Do you recognize this famous couple in recovery in the photograph above? (portrayed by Winona Ryder & Barry Pepper) *The answer is below... Small, yet SIGNIFICANT hints...
The male partner, born in 1895, had a carefree childhood in rural Vermont until, at the age of 11, his parents divorced, and more significantly, his father moved to British Columbia, which likely felt like an abandonment. His doting grandparents who raised him (while his mother was studying at Harvard) helped him bounce back and excel in high school. Tragically, he experienced another profound loss as a high school senior when the young woman he intended to marry unexpectedly died.
The female partner was born in 1891 in New York to a father who was an OBGYN and surgeon and a mother considered "a young woman of refinement". She was the oldest of six children, and experienced one trauma as a child, which was the death of the youngest sibling in her family. The wife still described her childhood as idyllic and according to her biography on the Stepping Stones website, her assessment seemed to be accurate. This partner reported that she and her siblings were respected and deeply loved by their parents. They were also given excellent educations and sent to college.
How the couple met~ When the male partner was 18 and the female was 22, their families were vacationing in Vermont, and they got married 5 years later.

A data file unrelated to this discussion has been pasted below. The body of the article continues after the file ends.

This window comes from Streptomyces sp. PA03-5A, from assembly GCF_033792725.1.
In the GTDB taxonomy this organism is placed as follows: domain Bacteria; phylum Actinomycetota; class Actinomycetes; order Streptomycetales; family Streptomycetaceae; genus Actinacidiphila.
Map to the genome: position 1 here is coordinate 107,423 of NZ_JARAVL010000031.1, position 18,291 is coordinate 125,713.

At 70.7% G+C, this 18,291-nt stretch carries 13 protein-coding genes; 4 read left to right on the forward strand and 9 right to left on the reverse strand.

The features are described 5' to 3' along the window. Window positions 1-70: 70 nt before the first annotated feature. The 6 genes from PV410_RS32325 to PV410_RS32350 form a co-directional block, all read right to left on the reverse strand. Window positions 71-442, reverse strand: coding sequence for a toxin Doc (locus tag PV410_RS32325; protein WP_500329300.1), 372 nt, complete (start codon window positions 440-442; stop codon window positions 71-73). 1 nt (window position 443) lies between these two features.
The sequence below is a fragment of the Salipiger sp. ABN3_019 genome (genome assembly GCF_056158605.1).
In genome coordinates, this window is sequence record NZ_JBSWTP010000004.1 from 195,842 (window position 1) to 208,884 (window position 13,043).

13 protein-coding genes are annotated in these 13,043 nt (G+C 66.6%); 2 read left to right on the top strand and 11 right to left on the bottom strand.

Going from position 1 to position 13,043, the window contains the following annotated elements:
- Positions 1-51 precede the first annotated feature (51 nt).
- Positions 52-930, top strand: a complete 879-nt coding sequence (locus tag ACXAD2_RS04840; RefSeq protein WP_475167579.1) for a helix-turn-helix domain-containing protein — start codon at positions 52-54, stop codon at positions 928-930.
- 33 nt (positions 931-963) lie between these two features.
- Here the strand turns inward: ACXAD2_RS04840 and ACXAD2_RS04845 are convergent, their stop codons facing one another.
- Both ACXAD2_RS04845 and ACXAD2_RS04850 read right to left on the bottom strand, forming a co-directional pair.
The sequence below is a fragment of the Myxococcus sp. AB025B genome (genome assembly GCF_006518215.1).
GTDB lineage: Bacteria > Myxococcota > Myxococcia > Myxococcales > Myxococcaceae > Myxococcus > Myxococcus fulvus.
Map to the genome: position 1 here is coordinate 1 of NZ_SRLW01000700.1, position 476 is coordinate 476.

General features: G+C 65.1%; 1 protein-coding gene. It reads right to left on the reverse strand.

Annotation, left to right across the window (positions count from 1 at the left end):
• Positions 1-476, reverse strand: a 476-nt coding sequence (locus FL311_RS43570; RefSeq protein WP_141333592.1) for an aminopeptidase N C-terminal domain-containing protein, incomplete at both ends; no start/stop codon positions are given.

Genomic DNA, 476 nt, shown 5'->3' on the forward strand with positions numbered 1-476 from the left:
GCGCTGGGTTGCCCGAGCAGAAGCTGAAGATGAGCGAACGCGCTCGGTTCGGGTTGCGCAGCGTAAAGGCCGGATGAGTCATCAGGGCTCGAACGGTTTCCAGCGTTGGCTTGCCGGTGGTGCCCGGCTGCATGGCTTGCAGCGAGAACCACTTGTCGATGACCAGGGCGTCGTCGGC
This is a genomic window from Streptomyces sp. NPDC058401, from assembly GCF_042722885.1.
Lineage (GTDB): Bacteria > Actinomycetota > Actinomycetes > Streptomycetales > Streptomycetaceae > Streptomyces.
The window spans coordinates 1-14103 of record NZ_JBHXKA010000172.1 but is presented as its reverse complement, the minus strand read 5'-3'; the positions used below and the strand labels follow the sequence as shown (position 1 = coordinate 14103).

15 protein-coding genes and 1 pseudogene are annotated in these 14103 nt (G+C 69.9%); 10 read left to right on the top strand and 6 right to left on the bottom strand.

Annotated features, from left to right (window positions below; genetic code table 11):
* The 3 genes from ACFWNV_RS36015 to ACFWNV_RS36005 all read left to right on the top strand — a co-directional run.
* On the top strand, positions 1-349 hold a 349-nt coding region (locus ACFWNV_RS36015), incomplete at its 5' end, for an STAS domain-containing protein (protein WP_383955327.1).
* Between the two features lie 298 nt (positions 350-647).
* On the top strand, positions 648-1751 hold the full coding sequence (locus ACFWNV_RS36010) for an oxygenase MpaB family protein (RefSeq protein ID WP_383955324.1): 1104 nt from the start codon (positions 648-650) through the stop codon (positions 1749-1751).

One BIG Hint...
This famous couple founded AA and Al-Anon! Their personal and spiritual growth journeys and more importantly their willingness to share their experience, strength, and hope with others has saved and improved the lives of countless individuals and their families! What is less discussed, but not less important, are the strengths and shortcomings of their intimate relationship.
Why am I so interested in this couple's romantic life?
Bridging the Gap Between Addictions Counseling & Couples and Family Therapy
I began my career as an addictions counselor for teens and their families in 2001 and thought I had found my professional "home". Then, in 2009, I decided it was time for me to expand my skills and began working with adult clients and immediately realized how profound and still enjoyable these "big people" were! However, I missed working with the families, which was an integral part of adolescent addictions counseling and was perplexed about why it was just a recommended or even non-existent component of the treatment program for my adult clients.